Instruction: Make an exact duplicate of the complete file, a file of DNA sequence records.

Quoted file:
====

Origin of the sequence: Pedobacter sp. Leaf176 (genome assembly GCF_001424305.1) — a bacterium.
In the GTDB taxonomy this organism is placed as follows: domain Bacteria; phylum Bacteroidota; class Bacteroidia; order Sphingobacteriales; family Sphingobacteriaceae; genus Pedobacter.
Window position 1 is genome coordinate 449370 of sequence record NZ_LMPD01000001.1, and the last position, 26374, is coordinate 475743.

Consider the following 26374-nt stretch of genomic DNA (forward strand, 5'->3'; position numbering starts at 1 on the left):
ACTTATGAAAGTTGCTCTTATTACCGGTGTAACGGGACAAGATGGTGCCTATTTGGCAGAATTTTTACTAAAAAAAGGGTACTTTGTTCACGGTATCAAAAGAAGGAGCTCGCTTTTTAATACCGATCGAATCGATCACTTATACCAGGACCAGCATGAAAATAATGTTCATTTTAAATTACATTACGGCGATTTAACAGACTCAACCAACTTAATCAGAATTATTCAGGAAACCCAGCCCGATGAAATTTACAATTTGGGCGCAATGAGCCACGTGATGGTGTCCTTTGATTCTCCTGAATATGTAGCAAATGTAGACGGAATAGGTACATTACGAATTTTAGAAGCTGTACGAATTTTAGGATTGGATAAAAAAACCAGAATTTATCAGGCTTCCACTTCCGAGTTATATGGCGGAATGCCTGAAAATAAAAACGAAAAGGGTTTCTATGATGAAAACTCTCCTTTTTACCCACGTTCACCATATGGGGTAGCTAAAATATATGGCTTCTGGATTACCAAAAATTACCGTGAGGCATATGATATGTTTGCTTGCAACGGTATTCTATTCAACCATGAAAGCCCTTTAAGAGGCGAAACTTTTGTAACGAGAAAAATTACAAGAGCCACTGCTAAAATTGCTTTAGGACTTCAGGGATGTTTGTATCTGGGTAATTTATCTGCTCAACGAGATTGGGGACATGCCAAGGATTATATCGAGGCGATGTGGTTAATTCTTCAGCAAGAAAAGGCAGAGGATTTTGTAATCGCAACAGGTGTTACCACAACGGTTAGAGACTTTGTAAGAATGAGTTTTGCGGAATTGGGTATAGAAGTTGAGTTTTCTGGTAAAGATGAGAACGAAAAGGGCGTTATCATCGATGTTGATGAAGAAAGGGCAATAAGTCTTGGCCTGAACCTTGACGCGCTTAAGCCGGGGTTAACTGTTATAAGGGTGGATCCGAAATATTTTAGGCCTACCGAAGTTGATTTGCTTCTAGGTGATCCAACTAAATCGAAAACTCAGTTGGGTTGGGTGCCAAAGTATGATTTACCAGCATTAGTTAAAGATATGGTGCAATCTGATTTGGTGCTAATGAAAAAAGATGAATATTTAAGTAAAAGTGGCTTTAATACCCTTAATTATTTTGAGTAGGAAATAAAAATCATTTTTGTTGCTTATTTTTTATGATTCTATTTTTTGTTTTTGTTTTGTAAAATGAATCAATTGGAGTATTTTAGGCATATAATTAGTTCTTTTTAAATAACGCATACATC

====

Origin of the sequence: Pedobacter sp. Leaf176 (genome assembly GCF_001424305.1) — a bacterium.
In the GTDB taxonomy this organism is placed as follows: domain Bacteria; phylum Bacteroidota; class Bacteroidia; order Sphingobacteriales; family Sphingobacteriaceae; genus Pedobacter.
Window position 1 is genome coordinate 449370 of sequence record NZ_LMPD01000001.1, and the last position, 26374, is coordinate 475743.

Consider the following 26374-nt stretch of genomic DNA (forward strand, 5'->3'; position numbering starts at 1 on the left):
ACTTATGAAAGTTGCTCTTATTACCGGTGTAACGGGACAAGATGGTGCCTATTTGGCAGAATTTTTACTAAAAAAAGGGTACTTTGTTCACGGTATCAAAAGAAGGAGCTCGCTTTTTAATACCGATCGAATCGATCACTTATACCAGGACCAGCATGAAAATAATGTTCATTTTAAATTACATTACGGCGATTTAACAGACTCAACCAACTTAATCAGAATTATTCAGGAAACCCAGCCCGATGAAATTTACAATTTGGGCGCAATGAGCCACGTGATGGTGTCCTTTGATTCTCCTGAATATGTAGCAAATGTAGACGGAATAGGTACATTACGAATTTTAGAAGCTGTACGAATTTTAGGATTGGATAAAAAAACCAGAATTTATCAGGCTTCCACTTCCGAGTTATATGGCGGAATGCCTGAAAATAAAAACGAAAAGGGTTTCTATGATGAAAACTCTCCTTTTTACCCACGTTCACCATATGGGGTAGCTAAAATATATGGCTTCTGGATTACCAAAAATTACCGTGAGGCATATGATATGTTTGCTTGCAACGGTATTCTATTCAACCATGAAAGCCCTTTAAGAGGCGAAACTTTTGTAACGAGAAAAATTACAAGAGCCACTGCTAAAATTGCTTTAGGACTTCAGGGATGTTTGTATCTGGGTAATTTATCTGCTCAACGAGATTGGGGACATGCCAAGGATTATATCGAGGCGATGTGGTTAATTCTTCAGCAAGAAAAGGCAGAGGATTTTGTAATCGCAACAGGTGTTACCACAACGGTTAGAGACTTTGTAAGAATGAGTTTTGCGGAATTGGGTATAGAAGTTGAGTTTTCTGGTAAAGATGAGAACGAAAAGGGCGTTATCATCGATGTTGATGAAGAAAGGGCAATAAGTCTTGGCCTGAACCTTGACGCGCTTAAGCCGGGGTTAACTGTTATAAGGGTGGATCCGAAATATTTTAGGCCTACCGAAGTTGATTTGCTTCTAGGTGATCCAACTAAATCGAAAACTCAGTTGGGTTGGGTGCCAAAGTATGATTTACCAGCATTAGTTAAAGATATGGTGCAATCTGATTTGGTGCTAATGAAAAAAGATGAATATTTAAGTAAAAGTGGCTTTAATACCCTTAATTATTTTGAGTAGGAAATAAAAATCATTTTTGTTGCTTATTTTTTATGATTCTATTTTTTGTTTTTGTTTTGTAAAATGAATCAATTGGAGTATTTTAGGCATATAATTAGTTCTTTTTAAATAACGCATACATC